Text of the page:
Meridian Township officials apologize to Nassar victim over 2004 report
Meridian Township officials held a press conference Thursday to address a sexual assault report made of ex-MSU and USA Gymnastics doctor Larry Nassar to Meridian police in 2004.
Brianne Randall-Gay's complaint began one of the first investigations into Nassar. The case was soon dismissed by Meridian police detective Andrew McCready after Nassar explained the procedure was medically necessary.
Randall-Gay, 17 at the time of her complaint of assault by Nassar, delivered a victim impact statement in Nassar’s Ingham County sentencing. Randall-Gay’s parents reported Nassar to Meridian police after an appointment for back pain, where Nassar touched Randall-Gay’s genitals and breasts.
Township Manager Frank Walsh began the press conference with an apology to Randall-Gay and her family for mishandling her complaints, visibly holding back tears.
“We failed you, we let you down,” Walsh said in a Facebook live stream. “I know we’ve had a lot of private conversations, private apologies, but we felt this needed to be done in public because what happened was in public.”
Meridian police were "prohibited" from releasing Randall-Gay’s report by the Michigan Attorney General’s office and Ingham County Prosecutor’s Office following the November 2016 IndyStar reports, Walsh said. Meridian police were told releasing the report could have jeopardized Nassar’s prosecution.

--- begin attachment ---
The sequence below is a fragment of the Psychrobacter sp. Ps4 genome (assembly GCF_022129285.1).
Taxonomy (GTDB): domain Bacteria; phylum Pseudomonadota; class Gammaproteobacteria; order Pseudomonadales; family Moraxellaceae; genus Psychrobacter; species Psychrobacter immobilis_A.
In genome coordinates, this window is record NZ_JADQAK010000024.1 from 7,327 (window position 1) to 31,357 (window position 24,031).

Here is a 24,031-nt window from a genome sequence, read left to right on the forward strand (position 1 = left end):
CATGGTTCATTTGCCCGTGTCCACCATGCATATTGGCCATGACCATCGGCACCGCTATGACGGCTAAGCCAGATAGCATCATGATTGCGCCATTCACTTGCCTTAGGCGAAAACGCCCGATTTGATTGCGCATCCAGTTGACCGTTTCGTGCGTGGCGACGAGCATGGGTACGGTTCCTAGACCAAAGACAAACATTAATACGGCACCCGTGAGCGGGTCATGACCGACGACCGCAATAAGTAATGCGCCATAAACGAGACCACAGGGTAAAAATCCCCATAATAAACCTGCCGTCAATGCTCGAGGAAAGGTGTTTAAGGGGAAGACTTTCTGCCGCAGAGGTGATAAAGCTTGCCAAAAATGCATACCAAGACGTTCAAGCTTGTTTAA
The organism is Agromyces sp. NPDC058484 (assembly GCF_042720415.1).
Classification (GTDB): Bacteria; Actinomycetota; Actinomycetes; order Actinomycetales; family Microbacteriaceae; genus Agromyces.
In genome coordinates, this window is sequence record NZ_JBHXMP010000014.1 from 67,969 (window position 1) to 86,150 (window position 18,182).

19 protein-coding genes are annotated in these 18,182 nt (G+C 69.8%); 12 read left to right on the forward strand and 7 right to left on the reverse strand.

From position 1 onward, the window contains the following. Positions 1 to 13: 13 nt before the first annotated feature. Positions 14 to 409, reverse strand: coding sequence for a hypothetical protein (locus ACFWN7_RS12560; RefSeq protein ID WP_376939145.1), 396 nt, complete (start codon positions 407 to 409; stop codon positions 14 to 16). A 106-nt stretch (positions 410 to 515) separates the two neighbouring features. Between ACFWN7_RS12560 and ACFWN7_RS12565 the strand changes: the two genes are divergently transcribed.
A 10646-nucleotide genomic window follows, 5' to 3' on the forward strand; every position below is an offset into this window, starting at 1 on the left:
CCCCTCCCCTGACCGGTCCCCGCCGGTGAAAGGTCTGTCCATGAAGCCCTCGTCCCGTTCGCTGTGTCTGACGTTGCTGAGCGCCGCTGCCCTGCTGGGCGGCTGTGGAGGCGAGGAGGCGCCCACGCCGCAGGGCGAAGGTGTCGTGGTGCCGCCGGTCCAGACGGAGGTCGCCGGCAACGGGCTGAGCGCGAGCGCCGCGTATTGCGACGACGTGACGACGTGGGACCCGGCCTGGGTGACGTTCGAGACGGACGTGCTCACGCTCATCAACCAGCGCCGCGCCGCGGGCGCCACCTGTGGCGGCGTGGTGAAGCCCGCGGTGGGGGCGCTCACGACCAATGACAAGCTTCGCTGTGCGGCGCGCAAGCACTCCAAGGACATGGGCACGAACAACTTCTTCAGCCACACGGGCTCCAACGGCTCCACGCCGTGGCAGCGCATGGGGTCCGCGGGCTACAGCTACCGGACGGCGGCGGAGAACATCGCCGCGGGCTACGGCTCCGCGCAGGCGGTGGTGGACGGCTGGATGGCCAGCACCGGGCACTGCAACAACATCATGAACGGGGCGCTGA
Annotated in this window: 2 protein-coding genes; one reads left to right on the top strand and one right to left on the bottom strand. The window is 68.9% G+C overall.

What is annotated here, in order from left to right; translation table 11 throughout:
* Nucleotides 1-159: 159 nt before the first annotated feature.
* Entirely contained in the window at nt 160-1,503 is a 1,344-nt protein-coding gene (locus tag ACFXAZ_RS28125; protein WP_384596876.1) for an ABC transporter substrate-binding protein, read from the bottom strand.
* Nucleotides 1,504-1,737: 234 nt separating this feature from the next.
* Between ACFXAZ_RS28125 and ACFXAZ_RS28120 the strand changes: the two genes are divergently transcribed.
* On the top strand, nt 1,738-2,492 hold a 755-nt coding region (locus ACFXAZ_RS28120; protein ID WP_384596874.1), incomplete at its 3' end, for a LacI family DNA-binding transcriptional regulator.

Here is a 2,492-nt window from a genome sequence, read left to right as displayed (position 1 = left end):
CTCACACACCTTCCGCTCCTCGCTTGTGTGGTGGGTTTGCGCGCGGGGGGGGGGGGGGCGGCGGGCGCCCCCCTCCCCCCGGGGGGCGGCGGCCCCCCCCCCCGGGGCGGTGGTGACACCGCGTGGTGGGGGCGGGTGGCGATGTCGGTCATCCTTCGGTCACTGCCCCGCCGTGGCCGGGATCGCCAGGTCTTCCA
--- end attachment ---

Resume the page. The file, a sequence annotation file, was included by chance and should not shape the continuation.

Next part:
“We’ve been criticized for being silent for the last 17 months, and trust me there were times when we wanted to go forward and reach out to Brianne,” Walsh said. “We followed their direction. We were told to do that until after the sentencing.”
Meridian police released Randall’s report prior to the conclusion of sentencing, despite direction from the Attorney General and Ingham County Prosecutor’s offices.
“We decided not to wait, we decided to act,” Walsh said. “And I’m glad we did.”
McCready should have reported his investigation into Randall’s case to retired supervising Sgt. Al Spencer, according to department procedures, Police Chief David Hall said. Meridian police do not have files as to whether or not the procedure took place back in 2004.
There is no documentation of contact with the Ingham county prosecutor’s office over Randall’s report either, Hall said.
McCready followed common 2004 investigative procedures, Hall said.
There are no settlements or lawsuits pending against Meridian Township police driving the department’s apology, Walsh said.
“I believe in being authentic and genuine and transparent,” Walsh said. “We’ve not discussed any lawsuits. … That’s not even what’s most important to me, to this board … when apology is in order, that’s what comes first.”